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Measuring weight in Ancient Egypt

Old and Middle Kingdom (about 2025-1700 BC) inscribed weights attest to units of around 12-14 grams, and 27 grams.

These units seem to have been called dbn (vocalised in Egyptology as ‘deben’) meaning ‘ring’: this is the main name for the standard unit of weight in any period. Compare the perfect rings shown in formal Egyptian art, and the twisted and irregular rings and lengths of metal in the archaeological record (e.g. silver twisted lengths in the treasure found in the temple of Mont at Tod).

A late Middle Kingdom account (Papyrus Boulaq 18) refers to ‘small’ and ‘large’ deben. Other sources refer to a gold deben and a copper deben. It seems likely that 1 gold deben = 12-14 grams, 1 copper deben = 27 grams

 weight of the treasurer Herfu, early 13th Dynasty weight of king Khety Nebkawre (First Intermediate Period)

In the New Kingdom (about 1550-1069 BC) the system changes, with 1 deben of 91 grams divided into 10 qdt (vocalised in Egyptology as qedet or kite) – each qedet is then around 9 grams. The deben-qedet system continued in use to the Late Period.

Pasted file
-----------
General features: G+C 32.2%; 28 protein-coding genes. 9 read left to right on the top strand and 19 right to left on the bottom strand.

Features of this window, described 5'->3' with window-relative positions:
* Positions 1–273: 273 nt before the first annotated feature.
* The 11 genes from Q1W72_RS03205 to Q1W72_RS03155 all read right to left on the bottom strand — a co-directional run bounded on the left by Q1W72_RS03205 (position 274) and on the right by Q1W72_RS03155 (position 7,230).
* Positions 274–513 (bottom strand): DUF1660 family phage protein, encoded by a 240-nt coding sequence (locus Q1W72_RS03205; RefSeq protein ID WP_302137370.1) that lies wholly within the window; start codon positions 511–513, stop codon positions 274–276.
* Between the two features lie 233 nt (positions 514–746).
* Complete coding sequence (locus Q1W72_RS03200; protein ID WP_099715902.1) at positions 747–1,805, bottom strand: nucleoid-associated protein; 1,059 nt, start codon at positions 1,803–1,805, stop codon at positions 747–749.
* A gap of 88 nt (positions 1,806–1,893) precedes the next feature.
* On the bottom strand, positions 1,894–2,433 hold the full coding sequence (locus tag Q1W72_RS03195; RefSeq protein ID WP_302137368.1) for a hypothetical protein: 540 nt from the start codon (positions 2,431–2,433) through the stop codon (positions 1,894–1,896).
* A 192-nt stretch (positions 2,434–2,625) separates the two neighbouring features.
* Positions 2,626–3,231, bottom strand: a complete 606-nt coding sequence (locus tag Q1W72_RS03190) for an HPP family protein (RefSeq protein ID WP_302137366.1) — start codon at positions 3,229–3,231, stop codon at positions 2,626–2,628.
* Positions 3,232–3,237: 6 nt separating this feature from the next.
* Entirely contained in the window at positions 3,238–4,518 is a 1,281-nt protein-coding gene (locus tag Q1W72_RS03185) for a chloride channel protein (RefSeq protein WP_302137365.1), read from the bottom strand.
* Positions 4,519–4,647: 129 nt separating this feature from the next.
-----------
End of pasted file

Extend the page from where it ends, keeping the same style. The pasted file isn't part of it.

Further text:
Throughout Egyptian history it is to be expected that the weight systems of trading partners operated alongside the Egyptian. In the Near East 8g and multiples are prominent.

With ancient margins of error, it is difficult to determine whether a weight belongs to the 9g Egyptian system, or an 8g Near Eastern system.

Weight of metal was used to determine value of commodities, and there may have been a gold standard at certain periods. For the deben value-unit, see the selection of Ramesside ostraca from Deir el-Medineh.

NOTE: the Egyptians distinguished concrete weight from abstract value, using different vocabulary for each

From the Old Kingdom to some point in the New Kingdom, the unit of value was Sna (vocalised as shena), perhaps written in Dynasty 19 as sniw. This timespan is the same as that for the gold/copper deben system of 12-14g and 27g, and presumably there was some correlation between the two systems, the one for weight, the other for value.

In the longest surviving mathematical manual (Rhind Mathematical Papyrus, about 1550 BC), Problem 62 deals with calculations of value for equal quantities of gold, silver and lead in one bag: the workings for the Problem have been taken to indicate that 1 deben equal 12 shena.

Oleg Berlev made the important observation that, whatever weight or metal may have been taken as the calculating base, the shena was exclusively a unit for calculating value, and was not considered as a unit of weight itself. The word shena is never found as the name of a weight, either inscribed on a weight, or in recorded calculations of weight. It is a crucial unit for value in an economy without coinage.

In later New Kingdom calculations of value of miscellaneous commodities, the deben is used as the unit of value for exchange, calculating value directly from the weight of gold for items of higher value, and from the weight of copper for less valuable items.

Gallery of weights in different periods